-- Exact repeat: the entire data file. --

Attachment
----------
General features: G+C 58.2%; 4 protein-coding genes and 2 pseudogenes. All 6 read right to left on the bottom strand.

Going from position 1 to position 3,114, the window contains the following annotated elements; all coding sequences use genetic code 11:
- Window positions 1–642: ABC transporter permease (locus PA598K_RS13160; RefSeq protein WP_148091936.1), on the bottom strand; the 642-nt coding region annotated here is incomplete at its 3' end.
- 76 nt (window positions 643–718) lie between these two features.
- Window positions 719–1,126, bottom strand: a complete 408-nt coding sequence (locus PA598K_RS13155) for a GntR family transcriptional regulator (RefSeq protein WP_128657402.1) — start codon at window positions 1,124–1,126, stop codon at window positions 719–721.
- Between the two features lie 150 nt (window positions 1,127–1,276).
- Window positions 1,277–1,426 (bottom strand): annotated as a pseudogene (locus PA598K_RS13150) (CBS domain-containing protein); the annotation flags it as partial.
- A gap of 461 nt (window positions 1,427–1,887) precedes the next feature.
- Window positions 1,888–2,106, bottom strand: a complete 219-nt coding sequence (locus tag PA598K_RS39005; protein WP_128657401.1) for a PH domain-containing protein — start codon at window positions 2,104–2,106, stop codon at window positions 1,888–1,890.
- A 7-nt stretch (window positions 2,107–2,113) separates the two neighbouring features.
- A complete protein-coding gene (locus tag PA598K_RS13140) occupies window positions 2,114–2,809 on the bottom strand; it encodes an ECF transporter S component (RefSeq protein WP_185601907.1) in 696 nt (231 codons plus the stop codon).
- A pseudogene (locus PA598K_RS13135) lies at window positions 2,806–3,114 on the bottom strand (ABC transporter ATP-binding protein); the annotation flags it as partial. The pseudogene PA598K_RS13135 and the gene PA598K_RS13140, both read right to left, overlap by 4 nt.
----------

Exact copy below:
General features: G+C 58.2%; 4 protein-coding genes and 2 pseudogenes. All 6 read right to left on the bottom strand.

Going from position 1 to position 3,114, the window contains the following annotated elements; all coding sequences use genetic code 11:
- Window positions 1–642: ABC transporter permease (locus PA598K_RS13160; RefSeq protein WP_148091936.1), on the bottom strand; the 642-nt coding region annotated here is incomplete at its 3' end.
- 76 nt (window positions 643–718) lie between these two features.
- Window positions 719–1,126, bottom strand: a complete 408-nt coding sequence (locus PA598K_RS13155) for a GntR family transcriptional regulator (RefSeq protein WP_128657402.1) — start codon at window positions 1,124–1,126, stop codon at window positions 719–721.
- Between the two features lie 150 nt (window positions 1,127–1,276).
- Window positions 1,277–1,426 (bottom strand): annotated as a pseudogene (locus PA598K_RS13150) (CBS domain-containing protein); the annotation flags it as partial.
- A gap of 461 nt (window positions 1,427–1,887) precedes the next feature.
- Window positions 1,888–2,106, bottom strand: a complete 219-nt coding sequence (locus tag PA598K_RS39005; protein WP_128657401.1) for a PH domain-containing protein — start codon at window positions 2,104–2,106, stop codon at window positions 1,888–1,890.
- A 7-nt stretch (window positions 2,107–2,113) separates the two neighbouring features.
- A complete protein-coding gene (locus tag PA598K_RS13140) occupies window positions 2,114–2,809 on the bottom strand; it encodes an ECF transporter S component (RefSeq protein WP_185601907.1) in 696 nt (231 codons plus the stop codon).
- A pseudogene (locus PA598K_RS13135) lies at window positions 2,806–3,114 on the bottom strand (ABC transporter ATP-binding protein); the annotation flags it as partial. The pseudogene PA598K_RS13135 and the gene PA598K_RS13140, both read right to left, overlap by 4 nt.